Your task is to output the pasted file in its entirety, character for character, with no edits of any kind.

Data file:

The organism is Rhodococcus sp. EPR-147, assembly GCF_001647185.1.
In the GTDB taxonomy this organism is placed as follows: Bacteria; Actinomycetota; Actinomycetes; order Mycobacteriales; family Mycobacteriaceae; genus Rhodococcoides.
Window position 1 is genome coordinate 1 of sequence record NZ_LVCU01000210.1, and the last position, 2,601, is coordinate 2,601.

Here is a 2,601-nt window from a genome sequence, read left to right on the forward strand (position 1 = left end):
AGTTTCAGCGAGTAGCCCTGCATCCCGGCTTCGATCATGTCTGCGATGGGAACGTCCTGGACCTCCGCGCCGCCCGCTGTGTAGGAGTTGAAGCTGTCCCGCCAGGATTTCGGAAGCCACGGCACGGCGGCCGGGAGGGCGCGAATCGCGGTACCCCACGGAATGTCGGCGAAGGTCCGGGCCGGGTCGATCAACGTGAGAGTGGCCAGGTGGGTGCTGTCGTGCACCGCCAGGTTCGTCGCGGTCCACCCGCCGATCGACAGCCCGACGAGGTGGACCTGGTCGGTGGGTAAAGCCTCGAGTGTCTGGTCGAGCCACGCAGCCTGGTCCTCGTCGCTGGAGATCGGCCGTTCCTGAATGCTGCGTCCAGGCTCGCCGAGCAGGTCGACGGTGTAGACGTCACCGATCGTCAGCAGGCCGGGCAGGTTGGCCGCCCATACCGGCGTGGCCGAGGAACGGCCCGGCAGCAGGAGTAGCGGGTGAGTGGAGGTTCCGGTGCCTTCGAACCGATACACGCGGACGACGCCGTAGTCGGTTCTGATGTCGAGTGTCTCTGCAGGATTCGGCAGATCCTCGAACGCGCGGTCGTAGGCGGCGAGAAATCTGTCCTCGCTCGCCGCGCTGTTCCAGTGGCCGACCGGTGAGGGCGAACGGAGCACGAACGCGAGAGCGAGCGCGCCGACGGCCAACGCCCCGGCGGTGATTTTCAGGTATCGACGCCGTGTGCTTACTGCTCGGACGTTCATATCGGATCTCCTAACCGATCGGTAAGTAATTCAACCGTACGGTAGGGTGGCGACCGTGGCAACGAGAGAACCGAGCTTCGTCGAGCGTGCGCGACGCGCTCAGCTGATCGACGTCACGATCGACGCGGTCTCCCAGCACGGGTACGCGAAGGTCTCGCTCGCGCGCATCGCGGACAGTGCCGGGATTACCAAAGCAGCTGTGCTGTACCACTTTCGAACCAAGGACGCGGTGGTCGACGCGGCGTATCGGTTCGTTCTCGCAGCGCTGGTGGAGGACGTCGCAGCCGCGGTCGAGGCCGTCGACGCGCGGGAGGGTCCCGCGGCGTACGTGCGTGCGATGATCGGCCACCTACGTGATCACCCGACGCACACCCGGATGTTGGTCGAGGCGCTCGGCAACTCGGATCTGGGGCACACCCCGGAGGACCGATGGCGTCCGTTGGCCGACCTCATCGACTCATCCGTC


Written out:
The organism is Rhodococcus sp. EPR-147, assembly GCF_001647185.1.
In the GTDB taxonomy this organism is placed as follows: Bacteria; Actinomycetota; Actinomycetes; order Mycobacteriales; family Mycobacteriaceae; genus Rhodococcoides.
Window position 1 is genome coordinate 1 of sequence record NZ_LVCU01000210.1, and the last position, 2,601, is coordinate 2,601.

Here is a 2,601-nt window from a genome sequence, read left to right on the forward strand (position 1 = left end):
AGTTTCAGCGAGTAGCCCTGCATCCCGGCTTCGATCATGTCTGCGATGGGAACGTCCTGGACCTCCGCGCCGCCCGCTGTGTAGGAGTTGAAGCTGTCCCGCCAGGATTTCGGAAGCCACGGCACGGCGGCCGGGAGGGCGCGAATCGCGGTACCCCACGGAATGTCGGCGAAGGTCCGGGCCGGGTCGATCAACGTGAGAGTGGCCAGGTGGGTGCTGTCGTGCACCGCCAGGTTCGTCGCGGTCCACCCGCCGATCGACAGCCCGACGAGGTGGACCTGGTCGGTGGGTAAAGCCTCGAGTGTCTGGTCGAGCCACGCAGCCTGGTCCTCGTCGCTGGAGATCGGCCGTTCCTGAATGCTGCGTCCAGGCTCGCCGAGCAGGTCGACGGTGTAGACGTCACCGATCGTCAGCAGGCCGGGCAGGTTGGCCGCCCATACCGGCGTGGCCGAGGAACGGCCCGGCAGCAGGAGTAGCGGGTGAGTGGAGGTTCCGGTGCCTTCGAACCGATACACGCGGACGACGCCGTAGTCGGTTCTGATGTCGAGTGTCTCTGCAGGATTCGGCAGATCCTCGAACGCGCGGTCGTAGGCGGCGAGAAATCTGTCCTCGCTCGCCGCGCTGTTCCAGTGGCCGACCGGTGAGGGCGAACGGAGCACGAACGCGAGAGCGAGCGCGCCGACGGCCAACGCCCCGGCGGTGATTTTCAGGTATCGACGCCGTGTGCTTACTGCTCGGACGTTCATATCGGATCTCCTAACCGATCGGTAAGTAATTCAACCGTACGGTAGGGTGGCGACCGTGGCAACGAGAGAACCGAGCTTCGTCGAGCGTGCGCGACGCGCTCAGCTGATCGACGTCACGATCGACGCGGTCTCCCAGCACGGGTACGCGAAGGTCTCGCTCGCGCGCATCGCGGACAGTGCCGGGATTACCAAAGCAGCTGTGCTGTACCACTTTCGAACCAAGGACGCGGTGGTCGACGCGGCGTATCGGTTCGTTCTCGCAGCGCTGGTGGAGGACGTCGCAGCCGCGGTCGAGGCCGTCGACGCGCGGGAGGGTCCCGCGGCGTACGTGCGTGCGATGATCGGCCACCTACGTGATCACCCGACGCACACCCGGATGTTGGTCGAGGCGCTCGGCAACTCGGATCTGGGGCACACCCCGGAGGACCGATGGCGTCCGTTGGCCGACCTCATCGACTCATCCGTC